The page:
Beth McKee

Next to Nowhere

(Swampgirl)

Beth McKee, Next to Nowhere (Swampgirl Records)

Beth McKee found her audience with 2010’s I’m That Way, a rich, jazz-flecked, soulful album of Bobby Charles tunes—a smart move, given Charles’ deep well of beloved and lesser-known material, With 2012’s Next to Nowhere, Beth McKee found her voice.

The percolating accordion and swamp boogie shuffle of the title track speaks to her life stretched across the Gulf Coast. It is as much a zydeco sidewinder as it is a roadhouse blues number while being neither.

Producer Tony Battaglia, husband Juan Perez and subdude Tommy Malone helped McKee flesh out this album of confident, rootsy, adult contemporary numbers reflecting a new self- realization, like Bonnie Raitt with less of the over-polish, Lucinda Williams with her act more together. Maybe Dusty Springfield if she had a weekly honky tonk gig. “I should just enjoy myself with what I have for now” she croons. “No more wastin’ time, hangin’ around this house. It feels like I’m on the verge.”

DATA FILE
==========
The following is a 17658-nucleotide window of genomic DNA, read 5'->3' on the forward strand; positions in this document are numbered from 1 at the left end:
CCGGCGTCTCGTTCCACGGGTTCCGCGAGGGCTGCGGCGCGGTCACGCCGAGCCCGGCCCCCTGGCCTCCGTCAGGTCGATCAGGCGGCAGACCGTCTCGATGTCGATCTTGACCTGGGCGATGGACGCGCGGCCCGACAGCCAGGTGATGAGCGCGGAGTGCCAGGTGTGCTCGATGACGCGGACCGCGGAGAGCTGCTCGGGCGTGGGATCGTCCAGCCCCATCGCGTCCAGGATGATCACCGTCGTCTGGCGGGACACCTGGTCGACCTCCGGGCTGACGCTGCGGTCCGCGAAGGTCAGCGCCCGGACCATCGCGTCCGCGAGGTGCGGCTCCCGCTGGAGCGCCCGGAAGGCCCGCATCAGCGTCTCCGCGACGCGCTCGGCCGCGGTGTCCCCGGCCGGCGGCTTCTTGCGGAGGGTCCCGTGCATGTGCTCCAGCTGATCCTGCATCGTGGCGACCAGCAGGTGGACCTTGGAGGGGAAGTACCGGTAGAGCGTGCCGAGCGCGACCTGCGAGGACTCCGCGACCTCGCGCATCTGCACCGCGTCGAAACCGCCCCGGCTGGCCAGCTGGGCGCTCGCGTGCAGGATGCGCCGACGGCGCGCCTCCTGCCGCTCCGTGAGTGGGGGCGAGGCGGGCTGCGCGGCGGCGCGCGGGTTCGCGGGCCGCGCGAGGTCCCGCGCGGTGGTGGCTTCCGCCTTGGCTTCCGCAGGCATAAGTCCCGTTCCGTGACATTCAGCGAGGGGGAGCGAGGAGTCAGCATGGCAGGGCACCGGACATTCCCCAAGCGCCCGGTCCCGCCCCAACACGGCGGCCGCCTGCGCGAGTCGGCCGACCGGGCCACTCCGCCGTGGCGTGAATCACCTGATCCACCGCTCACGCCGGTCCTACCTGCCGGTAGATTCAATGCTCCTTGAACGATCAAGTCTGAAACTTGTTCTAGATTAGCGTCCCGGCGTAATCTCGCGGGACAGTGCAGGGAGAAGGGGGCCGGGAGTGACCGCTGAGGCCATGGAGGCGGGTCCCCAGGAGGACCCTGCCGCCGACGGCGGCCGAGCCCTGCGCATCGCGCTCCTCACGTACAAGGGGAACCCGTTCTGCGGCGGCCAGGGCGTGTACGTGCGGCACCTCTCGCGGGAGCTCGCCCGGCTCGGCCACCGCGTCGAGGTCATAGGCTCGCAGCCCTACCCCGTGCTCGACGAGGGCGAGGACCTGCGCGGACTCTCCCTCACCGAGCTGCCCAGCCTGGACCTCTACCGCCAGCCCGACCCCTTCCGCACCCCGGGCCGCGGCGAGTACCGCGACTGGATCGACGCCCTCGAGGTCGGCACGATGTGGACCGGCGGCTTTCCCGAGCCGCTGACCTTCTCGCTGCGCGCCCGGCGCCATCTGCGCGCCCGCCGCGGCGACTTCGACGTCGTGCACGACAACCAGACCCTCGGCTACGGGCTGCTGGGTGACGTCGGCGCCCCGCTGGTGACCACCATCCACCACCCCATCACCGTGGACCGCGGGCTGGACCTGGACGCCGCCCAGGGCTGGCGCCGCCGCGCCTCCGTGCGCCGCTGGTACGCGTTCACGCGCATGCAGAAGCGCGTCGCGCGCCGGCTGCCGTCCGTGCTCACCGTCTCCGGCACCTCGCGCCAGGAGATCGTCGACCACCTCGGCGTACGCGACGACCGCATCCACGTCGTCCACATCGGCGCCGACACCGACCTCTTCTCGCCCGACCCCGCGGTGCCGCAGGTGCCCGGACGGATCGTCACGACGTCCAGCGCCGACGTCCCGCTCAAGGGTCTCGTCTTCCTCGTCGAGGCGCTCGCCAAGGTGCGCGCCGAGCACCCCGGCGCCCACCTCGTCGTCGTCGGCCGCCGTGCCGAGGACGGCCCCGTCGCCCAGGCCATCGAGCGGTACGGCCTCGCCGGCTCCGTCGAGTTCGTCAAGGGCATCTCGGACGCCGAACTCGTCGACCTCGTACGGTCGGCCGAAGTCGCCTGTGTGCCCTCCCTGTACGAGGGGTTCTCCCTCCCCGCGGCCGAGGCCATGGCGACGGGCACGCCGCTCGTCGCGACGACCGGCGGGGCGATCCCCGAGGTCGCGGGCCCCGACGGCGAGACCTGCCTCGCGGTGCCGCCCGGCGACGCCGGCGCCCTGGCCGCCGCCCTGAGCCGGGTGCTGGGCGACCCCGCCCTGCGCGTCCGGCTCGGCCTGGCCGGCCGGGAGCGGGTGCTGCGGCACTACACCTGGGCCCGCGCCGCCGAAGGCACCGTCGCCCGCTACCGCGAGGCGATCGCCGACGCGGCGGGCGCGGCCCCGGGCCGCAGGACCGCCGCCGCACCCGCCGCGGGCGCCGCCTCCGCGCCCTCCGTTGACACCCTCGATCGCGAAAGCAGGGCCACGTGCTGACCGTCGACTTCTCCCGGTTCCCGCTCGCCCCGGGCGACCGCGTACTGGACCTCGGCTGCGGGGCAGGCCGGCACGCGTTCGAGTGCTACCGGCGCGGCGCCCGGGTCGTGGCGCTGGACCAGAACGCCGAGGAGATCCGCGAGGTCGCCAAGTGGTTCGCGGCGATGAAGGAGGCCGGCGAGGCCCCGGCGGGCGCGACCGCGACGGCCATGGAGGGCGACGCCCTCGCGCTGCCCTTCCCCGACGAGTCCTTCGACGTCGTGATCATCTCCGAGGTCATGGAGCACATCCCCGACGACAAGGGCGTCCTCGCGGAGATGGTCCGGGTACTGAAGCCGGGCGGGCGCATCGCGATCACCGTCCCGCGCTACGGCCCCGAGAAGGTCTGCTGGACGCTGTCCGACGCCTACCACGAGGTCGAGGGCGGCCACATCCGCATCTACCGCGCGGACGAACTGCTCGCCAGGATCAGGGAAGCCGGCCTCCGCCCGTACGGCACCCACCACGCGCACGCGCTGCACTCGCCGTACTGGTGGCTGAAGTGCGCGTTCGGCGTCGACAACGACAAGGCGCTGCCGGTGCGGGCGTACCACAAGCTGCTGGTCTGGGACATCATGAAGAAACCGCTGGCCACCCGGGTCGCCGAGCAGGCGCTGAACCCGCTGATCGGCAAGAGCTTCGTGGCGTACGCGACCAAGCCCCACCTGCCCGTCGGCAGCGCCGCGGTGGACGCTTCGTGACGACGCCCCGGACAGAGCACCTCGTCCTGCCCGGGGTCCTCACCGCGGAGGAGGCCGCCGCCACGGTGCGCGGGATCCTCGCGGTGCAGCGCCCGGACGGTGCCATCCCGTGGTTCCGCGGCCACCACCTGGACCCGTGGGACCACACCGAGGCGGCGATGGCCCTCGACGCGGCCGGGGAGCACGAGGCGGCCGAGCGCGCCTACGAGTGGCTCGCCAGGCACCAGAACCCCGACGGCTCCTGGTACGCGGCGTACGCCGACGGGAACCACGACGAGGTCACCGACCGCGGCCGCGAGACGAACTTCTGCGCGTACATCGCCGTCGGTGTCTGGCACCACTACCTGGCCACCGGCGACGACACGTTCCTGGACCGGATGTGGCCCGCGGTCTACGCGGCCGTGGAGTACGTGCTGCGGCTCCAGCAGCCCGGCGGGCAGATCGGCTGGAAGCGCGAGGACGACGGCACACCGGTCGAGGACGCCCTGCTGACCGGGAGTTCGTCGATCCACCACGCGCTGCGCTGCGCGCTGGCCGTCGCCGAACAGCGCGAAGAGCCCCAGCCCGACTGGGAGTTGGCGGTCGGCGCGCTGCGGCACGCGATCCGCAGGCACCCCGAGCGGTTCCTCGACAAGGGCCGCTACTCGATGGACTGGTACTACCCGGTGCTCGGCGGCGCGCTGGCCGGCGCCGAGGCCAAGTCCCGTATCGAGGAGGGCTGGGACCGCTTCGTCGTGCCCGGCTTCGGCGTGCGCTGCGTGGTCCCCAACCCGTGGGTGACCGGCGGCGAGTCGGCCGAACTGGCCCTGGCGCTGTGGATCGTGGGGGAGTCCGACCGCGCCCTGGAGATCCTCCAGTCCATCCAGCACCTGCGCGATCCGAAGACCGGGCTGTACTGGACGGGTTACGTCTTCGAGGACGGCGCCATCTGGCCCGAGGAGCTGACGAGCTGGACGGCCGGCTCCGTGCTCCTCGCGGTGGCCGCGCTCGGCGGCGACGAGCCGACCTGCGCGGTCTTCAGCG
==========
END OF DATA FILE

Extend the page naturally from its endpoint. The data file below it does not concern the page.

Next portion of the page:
The breadth of material saves Next to Nowhere from being a middle-aged pat on the back. “Not Tonight, Josephine” is truer-to-form New Orleans piano funk than was found on her Bobby Charles album. “I hate for my job to come between us”, the song’s protagonist offers a lover. “But life is hard when you’re a tactical genius.”

“New Orleans to Jackson” is a glowing ballad about not only the train ride between those two cities, but the difference. “No palm trees swingin’, no music on the corner / Just an old Baptist church with a graveyard by its side.” It’s here where McKee’s low orbit around the South really starts. It is a no-brainer to sing about the good times and bad, melancholia practically sings its own tune, but rarely does ennui get such a glowing treatment.

“River Rush,” a low watt, organ and accordion, churchy groove set over a chorus of crickets, is the true heart of the album. “I need the water,” she enthuses.

“I love its healing touch.” Music, and the humidity and the river and perpetual churn of personal actualization converge, lapping the shore of the song, ready to cut its own channel.

The gregarious blues-diva stomp “Tug of War,” the classic-rock callout “Someone Came Around,” and the wistful gospel-infused piano ballad “Return to Me” fill out the record with charm, radiant warmth and an invitation to join this captivating singer’s journey. “Fall in line / let me love you now” she orders at the album’s close. All you can say to that is “Yes ma’am.”

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